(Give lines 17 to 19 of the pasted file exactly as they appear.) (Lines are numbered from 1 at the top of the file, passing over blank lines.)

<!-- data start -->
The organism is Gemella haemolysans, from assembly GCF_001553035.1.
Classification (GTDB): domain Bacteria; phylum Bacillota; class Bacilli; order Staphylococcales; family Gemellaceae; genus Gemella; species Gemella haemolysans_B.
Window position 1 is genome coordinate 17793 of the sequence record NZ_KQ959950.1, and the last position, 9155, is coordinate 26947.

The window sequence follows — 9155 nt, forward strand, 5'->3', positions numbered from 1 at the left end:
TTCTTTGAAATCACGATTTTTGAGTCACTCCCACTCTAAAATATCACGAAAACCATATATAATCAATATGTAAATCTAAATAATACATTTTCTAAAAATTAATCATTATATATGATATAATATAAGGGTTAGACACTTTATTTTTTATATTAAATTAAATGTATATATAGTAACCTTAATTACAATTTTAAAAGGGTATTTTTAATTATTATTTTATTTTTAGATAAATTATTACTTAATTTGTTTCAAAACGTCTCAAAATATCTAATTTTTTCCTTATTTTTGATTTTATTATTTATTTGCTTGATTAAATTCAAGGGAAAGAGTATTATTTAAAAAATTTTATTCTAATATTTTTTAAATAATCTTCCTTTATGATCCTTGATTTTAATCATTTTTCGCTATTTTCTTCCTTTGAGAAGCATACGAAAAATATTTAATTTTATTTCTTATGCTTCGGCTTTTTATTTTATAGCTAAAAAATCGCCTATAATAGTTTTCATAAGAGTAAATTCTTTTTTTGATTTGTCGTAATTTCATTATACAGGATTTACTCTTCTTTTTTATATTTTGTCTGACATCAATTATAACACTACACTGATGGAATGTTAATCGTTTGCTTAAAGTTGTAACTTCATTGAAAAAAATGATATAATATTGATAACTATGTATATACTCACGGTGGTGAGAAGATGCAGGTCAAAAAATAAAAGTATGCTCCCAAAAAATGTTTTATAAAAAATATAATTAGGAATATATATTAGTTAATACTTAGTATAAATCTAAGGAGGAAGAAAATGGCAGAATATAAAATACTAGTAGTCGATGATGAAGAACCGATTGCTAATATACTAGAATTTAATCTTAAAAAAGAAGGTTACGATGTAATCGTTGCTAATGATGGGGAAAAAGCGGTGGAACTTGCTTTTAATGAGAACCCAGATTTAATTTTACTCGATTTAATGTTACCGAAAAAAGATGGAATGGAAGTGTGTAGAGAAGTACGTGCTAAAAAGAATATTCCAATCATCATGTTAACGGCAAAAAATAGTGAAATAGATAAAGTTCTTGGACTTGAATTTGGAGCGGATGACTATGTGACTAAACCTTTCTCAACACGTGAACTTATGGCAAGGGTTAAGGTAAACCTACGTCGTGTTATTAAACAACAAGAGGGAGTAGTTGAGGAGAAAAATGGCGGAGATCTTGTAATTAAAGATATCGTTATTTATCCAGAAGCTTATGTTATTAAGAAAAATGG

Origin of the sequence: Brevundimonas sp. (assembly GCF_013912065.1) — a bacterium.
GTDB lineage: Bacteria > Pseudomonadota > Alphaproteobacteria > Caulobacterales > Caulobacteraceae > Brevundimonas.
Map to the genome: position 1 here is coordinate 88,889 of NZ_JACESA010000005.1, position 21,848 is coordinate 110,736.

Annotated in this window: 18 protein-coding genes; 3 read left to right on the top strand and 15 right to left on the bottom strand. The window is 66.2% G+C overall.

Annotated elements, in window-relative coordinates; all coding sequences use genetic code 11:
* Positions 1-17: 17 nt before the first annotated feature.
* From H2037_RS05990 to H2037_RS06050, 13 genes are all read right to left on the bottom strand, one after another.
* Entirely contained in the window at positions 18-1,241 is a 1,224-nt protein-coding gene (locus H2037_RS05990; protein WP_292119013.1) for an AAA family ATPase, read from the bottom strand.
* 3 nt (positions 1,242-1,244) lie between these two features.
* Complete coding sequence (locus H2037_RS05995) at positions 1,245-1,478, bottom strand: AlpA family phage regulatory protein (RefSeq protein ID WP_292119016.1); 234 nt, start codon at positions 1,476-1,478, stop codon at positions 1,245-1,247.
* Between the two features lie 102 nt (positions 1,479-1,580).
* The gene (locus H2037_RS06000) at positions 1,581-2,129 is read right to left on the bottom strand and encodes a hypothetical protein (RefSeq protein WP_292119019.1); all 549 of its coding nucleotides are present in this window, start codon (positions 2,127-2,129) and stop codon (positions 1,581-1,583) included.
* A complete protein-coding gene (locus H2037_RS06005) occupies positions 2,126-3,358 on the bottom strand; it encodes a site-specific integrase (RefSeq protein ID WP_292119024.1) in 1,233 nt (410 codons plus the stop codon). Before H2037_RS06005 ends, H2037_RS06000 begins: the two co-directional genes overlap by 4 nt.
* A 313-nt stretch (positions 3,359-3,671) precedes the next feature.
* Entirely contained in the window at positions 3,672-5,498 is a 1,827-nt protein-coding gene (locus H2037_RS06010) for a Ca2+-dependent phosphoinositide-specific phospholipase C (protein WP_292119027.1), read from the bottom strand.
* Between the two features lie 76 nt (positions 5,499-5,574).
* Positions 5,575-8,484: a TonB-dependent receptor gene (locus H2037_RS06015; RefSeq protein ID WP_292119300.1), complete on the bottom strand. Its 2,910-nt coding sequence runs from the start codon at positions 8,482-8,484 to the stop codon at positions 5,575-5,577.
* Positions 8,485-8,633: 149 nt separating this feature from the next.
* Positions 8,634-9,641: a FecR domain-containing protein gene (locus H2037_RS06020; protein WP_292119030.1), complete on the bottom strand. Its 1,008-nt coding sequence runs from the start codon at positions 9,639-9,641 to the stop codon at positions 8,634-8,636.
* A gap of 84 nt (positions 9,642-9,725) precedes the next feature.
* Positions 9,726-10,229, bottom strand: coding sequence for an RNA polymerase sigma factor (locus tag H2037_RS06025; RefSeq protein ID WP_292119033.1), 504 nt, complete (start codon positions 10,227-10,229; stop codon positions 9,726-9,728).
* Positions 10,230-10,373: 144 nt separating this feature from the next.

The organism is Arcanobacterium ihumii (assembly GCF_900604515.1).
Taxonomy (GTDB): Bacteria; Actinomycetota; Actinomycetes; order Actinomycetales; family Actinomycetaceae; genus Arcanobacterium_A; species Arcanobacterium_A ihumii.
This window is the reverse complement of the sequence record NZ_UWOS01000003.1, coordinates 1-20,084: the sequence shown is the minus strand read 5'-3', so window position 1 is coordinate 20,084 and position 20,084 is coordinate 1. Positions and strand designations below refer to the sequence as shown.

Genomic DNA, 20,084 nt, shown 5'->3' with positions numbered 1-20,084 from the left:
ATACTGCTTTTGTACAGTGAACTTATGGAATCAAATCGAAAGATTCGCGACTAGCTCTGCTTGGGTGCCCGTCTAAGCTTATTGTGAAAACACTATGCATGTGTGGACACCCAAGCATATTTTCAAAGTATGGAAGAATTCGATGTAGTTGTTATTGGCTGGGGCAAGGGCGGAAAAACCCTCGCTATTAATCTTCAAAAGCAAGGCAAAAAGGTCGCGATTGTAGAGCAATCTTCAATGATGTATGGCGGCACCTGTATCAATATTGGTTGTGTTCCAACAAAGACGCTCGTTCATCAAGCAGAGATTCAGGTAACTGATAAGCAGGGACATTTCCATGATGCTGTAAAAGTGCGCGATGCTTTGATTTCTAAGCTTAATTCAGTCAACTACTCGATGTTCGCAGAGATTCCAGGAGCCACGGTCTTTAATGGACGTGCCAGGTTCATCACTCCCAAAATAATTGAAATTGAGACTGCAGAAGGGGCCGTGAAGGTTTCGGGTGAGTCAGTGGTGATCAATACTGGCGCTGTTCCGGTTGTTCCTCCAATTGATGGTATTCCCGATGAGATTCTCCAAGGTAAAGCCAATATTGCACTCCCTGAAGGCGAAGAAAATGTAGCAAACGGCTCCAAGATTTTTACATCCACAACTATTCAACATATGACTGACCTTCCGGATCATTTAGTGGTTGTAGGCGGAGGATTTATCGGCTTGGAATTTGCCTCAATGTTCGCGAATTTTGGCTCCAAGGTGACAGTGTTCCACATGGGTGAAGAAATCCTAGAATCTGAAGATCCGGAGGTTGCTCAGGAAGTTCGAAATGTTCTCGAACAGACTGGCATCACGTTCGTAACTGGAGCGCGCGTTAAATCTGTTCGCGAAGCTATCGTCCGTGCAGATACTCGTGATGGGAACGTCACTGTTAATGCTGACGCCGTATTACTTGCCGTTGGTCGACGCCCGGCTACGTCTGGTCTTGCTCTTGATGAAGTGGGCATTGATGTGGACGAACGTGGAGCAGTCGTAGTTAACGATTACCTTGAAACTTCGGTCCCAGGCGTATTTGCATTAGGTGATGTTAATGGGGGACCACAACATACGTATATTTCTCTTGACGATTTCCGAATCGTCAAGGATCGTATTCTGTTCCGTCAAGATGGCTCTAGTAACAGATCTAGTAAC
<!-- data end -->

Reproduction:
* The gene (locus H2037_RS06000) at positions 1,581-2,129 is read right to left on the bottom strand and encodes a hypothetical protein (RefSeq protein WP_292119019.1); all 549 of its coding nucleotides are present in this window, start codon (positions 2,127-2,129) and stop codon (positions 1,581-1,583) included.
* A complete protein-coding gene (locus H2037_RS06005) occupies positions 2,126-3,358 on the bottom strand; it encodes a site-specific integrase (RefSeq protein ID WP_292119024.1) in 1,233 nt (410 codons plus the stop codon). Before H2037_RS06005 ends, H2037_RS06000 begins: the two co-directional genes overlap by 4 nt.
* A 313-nt stretch (positions 3,359-3,671) precedes the next feature.